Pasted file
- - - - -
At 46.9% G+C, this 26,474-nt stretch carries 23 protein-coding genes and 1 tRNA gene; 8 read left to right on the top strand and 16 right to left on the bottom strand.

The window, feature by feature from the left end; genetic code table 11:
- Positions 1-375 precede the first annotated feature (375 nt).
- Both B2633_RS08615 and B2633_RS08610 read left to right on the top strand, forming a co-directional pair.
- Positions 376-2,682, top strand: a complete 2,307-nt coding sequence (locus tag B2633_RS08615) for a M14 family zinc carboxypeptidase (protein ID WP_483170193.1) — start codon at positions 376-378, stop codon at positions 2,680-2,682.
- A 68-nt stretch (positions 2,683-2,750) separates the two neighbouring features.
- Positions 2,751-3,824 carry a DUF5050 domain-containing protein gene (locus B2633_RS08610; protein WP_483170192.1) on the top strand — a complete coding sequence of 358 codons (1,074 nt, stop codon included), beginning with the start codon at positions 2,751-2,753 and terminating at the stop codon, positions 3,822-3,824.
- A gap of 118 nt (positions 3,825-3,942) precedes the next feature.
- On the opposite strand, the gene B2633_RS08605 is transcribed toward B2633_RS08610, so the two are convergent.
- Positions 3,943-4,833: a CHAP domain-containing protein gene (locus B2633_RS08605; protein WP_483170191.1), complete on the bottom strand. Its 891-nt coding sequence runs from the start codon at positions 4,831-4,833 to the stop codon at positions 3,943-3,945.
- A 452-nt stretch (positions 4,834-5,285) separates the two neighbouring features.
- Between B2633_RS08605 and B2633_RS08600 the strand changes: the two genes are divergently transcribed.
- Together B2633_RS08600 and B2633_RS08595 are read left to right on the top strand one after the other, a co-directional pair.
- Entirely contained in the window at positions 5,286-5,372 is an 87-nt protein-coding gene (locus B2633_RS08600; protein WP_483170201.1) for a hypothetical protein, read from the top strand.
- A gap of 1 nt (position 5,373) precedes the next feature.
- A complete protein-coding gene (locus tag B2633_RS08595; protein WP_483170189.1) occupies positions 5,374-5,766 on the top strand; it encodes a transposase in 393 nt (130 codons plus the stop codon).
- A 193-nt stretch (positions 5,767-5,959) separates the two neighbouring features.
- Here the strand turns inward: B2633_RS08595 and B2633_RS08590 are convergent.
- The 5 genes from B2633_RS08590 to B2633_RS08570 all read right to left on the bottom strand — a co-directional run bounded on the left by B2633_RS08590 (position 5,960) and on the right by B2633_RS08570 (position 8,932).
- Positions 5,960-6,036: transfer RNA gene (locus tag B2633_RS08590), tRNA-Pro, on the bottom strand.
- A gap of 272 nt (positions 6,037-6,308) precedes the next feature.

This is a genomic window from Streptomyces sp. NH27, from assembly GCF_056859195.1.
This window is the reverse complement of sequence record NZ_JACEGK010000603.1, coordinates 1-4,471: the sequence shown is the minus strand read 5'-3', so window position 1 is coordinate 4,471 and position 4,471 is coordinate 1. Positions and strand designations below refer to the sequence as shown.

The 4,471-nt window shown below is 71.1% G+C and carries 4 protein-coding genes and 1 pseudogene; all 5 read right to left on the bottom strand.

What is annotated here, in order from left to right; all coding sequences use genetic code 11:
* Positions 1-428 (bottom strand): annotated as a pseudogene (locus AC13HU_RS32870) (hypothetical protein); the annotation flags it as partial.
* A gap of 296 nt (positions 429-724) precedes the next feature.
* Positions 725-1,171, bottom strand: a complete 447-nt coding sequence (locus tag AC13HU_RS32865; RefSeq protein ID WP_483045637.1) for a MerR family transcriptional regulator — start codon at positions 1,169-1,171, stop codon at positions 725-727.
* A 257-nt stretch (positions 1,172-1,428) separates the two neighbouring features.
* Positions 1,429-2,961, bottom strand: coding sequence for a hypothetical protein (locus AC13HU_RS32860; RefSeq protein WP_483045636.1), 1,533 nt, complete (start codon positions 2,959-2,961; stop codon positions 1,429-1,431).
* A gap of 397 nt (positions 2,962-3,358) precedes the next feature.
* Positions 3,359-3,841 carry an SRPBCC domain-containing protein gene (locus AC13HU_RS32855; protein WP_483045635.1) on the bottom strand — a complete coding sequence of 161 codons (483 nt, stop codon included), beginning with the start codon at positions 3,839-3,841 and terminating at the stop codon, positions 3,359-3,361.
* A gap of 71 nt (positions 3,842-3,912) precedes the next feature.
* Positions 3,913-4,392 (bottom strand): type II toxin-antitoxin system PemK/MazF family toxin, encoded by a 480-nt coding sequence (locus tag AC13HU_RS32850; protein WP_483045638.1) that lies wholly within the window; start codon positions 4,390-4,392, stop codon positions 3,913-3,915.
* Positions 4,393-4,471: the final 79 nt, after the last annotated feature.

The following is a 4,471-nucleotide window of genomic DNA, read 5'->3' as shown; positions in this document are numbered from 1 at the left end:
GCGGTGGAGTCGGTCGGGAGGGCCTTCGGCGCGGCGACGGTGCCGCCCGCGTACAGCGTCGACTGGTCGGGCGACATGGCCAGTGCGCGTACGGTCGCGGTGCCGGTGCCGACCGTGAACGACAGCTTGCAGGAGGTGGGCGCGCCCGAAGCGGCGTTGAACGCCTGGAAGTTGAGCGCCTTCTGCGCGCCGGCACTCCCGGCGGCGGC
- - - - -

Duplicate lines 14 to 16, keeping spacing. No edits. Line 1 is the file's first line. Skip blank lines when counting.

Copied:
- Entirely contained in the window at positions 5,286-5,372 is an 87-nt protein-coding gene (locus B2633_RS08600; protein WP_483170201.1) for a hypothetical protein, read from the top strand.
- A gap of 1 nt (position 5,373) precedes the next feature.
- A complete protein-coding gene (locus tag B2633_RS08595; protein WP_483170189.1) occupies positions 5,374-5,766 on the top strand; it encodes a transposase in 393 nt (130 codons plus the stop codon).